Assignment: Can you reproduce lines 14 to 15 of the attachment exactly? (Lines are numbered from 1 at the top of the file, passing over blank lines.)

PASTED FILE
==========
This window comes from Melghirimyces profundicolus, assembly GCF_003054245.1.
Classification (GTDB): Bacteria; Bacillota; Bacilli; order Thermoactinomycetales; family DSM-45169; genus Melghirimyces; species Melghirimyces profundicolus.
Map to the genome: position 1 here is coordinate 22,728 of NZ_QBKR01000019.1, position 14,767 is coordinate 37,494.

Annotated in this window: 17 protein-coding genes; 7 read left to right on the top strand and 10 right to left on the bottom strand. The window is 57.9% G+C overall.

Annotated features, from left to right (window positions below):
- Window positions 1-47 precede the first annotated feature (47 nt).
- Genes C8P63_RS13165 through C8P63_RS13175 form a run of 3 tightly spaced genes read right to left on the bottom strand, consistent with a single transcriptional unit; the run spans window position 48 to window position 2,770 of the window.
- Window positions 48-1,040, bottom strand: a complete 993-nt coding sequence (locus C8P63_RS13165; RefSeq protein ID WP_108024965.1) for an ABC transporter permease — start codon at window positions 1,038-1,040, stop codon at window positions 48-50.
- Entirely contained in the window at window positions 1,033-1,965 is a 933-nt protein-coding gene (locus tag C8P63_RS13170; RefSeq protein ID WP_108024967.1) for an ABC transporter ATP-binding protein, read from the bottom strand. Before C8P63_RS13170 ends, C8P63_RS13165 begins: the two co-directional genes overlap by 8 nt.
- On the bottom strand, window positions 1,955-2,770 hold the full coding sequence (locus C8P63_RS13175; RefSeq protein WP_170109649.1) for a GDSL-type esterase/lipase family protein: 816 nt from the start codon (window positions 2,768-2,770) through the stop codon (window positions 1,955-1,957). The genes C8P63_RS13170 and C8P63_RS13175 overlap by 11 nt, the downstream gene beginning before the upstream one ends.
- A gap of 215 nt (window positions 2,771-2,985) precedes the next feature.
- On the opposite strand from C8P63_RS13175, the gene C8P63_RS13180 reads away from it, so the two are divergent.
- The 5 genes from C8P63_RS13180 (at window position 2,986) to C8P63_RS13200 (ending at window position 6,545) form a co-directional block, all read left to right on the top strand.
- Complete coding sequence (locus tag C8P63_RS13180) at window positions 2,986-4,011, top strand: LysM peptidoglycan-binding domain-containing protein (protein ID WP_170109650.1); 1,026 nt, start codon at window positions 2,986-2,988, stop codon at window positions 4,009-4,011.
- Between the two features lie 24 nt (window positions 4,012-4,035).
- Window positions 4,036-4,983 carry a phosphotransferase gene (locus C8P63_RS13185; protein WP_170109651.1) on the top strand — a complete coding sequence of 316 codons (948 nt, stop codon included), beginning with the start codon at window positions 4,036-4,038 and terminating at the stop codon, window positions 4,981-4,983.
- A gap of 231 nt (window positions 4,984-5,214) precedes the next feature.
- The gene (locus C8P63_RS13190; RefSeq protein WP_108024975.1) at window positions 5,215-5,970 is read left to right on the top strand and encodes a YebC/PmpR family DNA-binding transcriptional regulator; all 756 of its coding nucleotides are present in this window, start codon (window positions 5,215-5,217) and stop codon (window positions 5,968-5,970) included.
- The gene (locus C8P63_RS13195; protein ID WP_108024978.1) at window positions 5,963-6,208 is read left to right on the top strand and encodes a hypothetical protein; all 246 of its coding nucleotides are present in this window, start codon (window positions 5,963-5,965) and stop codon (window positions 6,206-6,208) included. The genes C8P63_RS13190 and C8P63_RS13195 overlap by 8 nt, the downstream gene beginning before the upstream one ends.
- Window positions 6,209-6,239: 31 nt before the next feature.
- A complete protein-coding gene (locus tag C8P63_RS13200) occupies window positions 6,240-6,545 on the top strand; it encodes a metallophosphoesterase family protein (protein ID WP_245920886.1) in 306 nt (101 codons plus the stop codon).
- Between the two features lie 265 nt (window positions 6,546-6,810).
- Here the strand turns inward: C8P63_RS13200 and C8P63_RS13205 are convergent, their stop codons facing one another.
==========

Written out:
- Complete coding sequence (locus tag C8P63_RS13180) at window positions 2,986-4,011, top strand: LysM peptidoglycan-binding domain-containing protein (protein ID WP_170109650.1); 1,026 nt, start codon at window positions 2,986-2,988, stop codon at window positions 4,009-4,011.
- Between the two features lie 24 nt (window positions 4,012-4,035).